# Why are bordism groups of a point nontrivial

My definitions of Bordism are from Tom Dieck's Algebraic topology book. Briefly, a singular manifold, $M \xrightarrow{f} pt$, for a closed smooth oriented manifold $(M, \omega)$ without boundary is nullbordant, inside a point, if it is the oriented restriction of a map $B \xrightarrow{F} pt$ to its boundary: Here $B$ is a closed oriented smooth manifold( with boundary) an orientation preserving diffeomorphism $\phi: M \to \partial B$ and the condition is that $F\circ \phi=f$.

One defines two oriented singular manifolds $M_1 \xrightarrow{f_1} pt$, $M_2 \xrightarrow{f_2} pt$ to be cobordant, inside a point if the map defined on $M_1 \sqcup -M_2 \to pt$ defined on $M_1$ to be $f_1$ and on $-M_2$ to be $f \circ (-M \to M)$, is nullbordant.

I don't understand why $\Omega^*_n(pt)$ the equivalence classes of singular n-dimensional oriented manifolds(i.e. maps from smooth n-dimensional oriented manifolds) inside a point, are not nonzero.

A well known consequence of these definitions, which I formally understand, by using the pontryagin thom map, is that these classes are in correspondence with $MSO(pt^+):=[MSO(n), S^0]_+$,( where $MSO(n)$ is the thom space of the tautological bundle over $BSO(n)$). $MSO(n)$ is a connected(even (n-1)-connected )space. It seems to me that there is only one basepoint preserving map to $S^0$, and thus only one homotopy class of basepoint preserving maps to $S^0$.

Why then are the groups $\Omega^*_n(pt)$ nonzero?

The oriented cobordism group are the homotopy groups of $MSO$, not the cohomotopy groups as you've written. And the indexing isn't right-you want the stable homotopy of the spectrum $MSO$, so $\varinjlim \pi_{n+k} MSO(n)=\Omega_k$.

• I understand now. The oriented cobordism groups, just like any cobordism groups with structure have the following correspondence: $\Omega_n(X)=colim_k \pi_{n+k}(M(id_x X \times \xi(BSO(k))))$. When $X$ is a point then this smash product becomes $colim_k \pi_{n+k}(MSO(k))$. – user062295 Apr 13 '16 at 1:31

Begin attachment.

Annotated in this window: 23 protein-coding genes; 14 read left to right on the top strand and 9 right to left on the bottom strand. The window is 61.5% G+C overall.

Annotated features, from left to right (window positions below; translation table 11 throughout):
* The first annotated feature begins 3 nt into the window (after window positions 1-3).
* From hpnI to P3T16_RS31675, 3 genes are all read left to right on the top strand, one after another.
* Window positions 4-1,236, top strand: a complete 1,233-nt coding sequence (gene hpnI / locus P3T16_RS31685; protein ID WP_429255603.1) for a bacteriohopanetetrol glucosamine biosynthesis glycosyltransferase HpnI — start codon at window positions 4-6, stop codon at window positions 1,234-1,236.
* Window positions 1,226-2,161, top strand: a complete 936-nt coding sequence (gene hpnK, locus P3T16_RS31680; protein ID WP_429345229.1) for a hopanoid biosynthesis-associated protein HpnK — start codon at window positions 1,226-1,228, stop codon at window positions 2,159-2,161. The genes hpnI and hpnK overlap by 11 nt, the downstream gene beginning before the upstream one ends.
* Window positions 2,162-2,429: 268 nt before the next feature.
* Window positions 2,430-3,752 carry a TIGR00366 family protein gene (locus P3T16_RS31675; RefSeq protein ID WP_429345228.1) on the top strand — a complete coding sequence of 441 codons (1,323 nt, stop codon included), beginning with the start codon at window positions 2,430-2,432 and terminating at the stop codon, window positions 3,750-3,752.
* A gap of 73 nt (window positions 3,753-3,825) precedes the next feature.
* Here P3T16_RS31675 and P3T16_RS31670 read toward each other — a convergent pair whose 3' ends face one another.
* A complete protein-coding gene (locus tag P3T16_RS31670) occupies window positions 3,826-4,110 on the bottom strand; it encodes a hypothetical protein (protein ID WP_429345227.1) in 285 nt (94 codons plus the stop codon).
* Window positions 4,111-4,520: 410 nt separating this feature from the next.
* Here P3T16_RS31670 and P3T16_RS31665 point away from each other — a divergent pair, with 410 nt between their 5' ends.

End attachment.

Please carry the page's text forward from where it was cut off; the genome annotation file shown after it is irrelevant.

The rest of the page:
• In particular, using the fact that for $n=0$ this is $\pi_2(BSO(2))$ by the hurewicz theorem and thom isomorphism theorem, and that $\pi_2(BSO(2))=\pi_2(CP^\infty)=\Z$ we see that $\Omega_0(pt)=\mathbb{Z}$ – user062295 Apr 13 '16 at 1:35

Let $X$ be a topological space. Two oriented singular manifolds $f_1 : M_1 \to X$, $f_2 : M_2 \to X$ are orientedly cobordant inside $X$ if:

• $M_1$ and $M_2$ are orientedly cobordant (there is $B$ with $\partial B = M_1\sqcup -M_2$), and
• there is a map $f : B \to X$ such that $f|_{M_1} = f_1$ and $f|_{M_2} = f_2$.

In the case that $X$ is a point, $f_1 : M_1 \to X$ and $f_2 : M_2 \to X$ are orientedly cobordant if and only if $M_1$ and $M_2$ are orientedly cobordant; that is, $\Omega_n^*(pt) \cong \Omega^{SO}_n$. This is because the second condition always holds in this case if the first one does. More precisely, if $B$ is such that $\partial B = M_1\sqcup -M_2$, then the unique map $f : B \to X$ necessarily restricts to the correct maps on the boundary components.

Given the above, to show that $\Omega^*(pt)$ is non-zero, it is enough to give an example of a closed oriented manifold which is not null-cobordant. The simplest such example occurs in dimension zero: a point.

You might find this useful reading when it comes to oriented (co)bordism.